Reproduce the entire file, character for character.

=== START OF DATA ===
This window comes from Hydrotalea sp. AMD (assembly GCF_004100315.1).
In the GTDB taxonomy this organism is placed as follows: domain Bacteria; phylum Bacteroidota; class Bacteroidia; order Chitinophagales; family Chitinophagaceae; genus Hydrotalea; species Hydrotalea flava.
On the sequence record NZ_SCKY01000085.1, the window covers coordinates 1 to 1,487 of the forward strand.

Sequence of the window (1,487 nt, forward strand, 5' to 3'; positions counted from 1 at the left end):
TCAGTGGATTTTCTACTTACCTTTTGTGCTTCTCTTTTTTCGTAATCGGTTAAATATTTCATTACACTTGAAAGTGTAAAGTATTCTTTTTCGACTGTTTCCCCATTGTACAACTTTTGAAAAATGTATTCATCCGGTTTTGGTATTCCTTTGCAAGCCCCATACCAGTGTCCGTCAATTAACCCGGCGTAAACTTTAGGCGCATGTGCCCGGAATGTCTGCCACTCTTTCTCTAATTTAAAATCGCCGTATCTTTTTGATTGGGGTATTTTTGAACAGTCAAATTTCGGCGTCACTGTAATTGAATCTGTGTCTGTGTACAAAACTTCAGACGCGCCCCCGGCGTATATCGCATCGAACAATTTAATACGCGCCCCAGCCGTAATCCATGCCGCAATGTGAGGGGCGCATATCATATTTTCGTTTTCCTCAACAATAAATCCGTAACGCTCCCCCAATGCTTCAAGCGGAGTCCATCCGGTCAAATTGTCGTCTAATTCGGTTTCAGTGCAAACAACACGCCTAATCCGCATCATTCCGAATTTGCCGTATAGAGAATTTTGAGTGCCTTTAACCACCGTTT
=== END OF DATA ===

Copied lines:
This window comes from Hydrotalea sp. AMD (assembly GCF_004100315.1).
In the GTDB taxonomy this organism is placed as follows: domain Bacteria; phylum Bacteroidota; class Bacteroidia; order Chitinophagales; family Chitinophagaceae; genus Hydrotalea; species Hydrotalea flava.
On the sequence record NZ_SCKY01000085.1, the window covers coordinates 1 to 1,487 of the forward strand.

Sequence of the window (1,487 nt, forward strand, 5' to 3'; positions counted from 1 at the left end):
TCAGTGGATTTTCTACTTACCTTTTGTGCTTCTCTTTTTTCGTAATCGGTTAAATATTTCATTACACTTGAAAGTGTAAAGTATTCTTTTTCGACTGTTTCCCCATTGTACAACTTTTGAAAAATGTATTCATCCGGTTTTGGTATTCCTTTGCAAGCCCCATACCAGTGTCCGTCAATTAACCCGGCGTAAACTTTAGGCGCATGTGCCCGGAATGTCTGCCACTCTTTCTCTAATTTAAAATCGCCGTATCTTTTTGATTGGGGTATTTTTGAACAGTCAAATTTCGGCGTCACTGTAATTGAATCTGTGTCTGTGTACAAAACTTCAGACGCGCCCCCGGCGTATATCGCATCGAACAATTTAATACGCGCCCCAGCCGTAATCCATGCCGCAATGTGAGGGGCGCATATCATATTTTCGTTTTCCTCAACAATAAATCCGTAACGCTCCCCCAATGCTTCAAGCGGAGTCCATCCGGTCAAATTGTCGTCTAATTCGGTTTCAGTGCAAACAACACGCCTAATCCGCATCATTCCGAATTTGCCGTATAGAGAATTTTGAGTGCCTTTAACCACCGTTT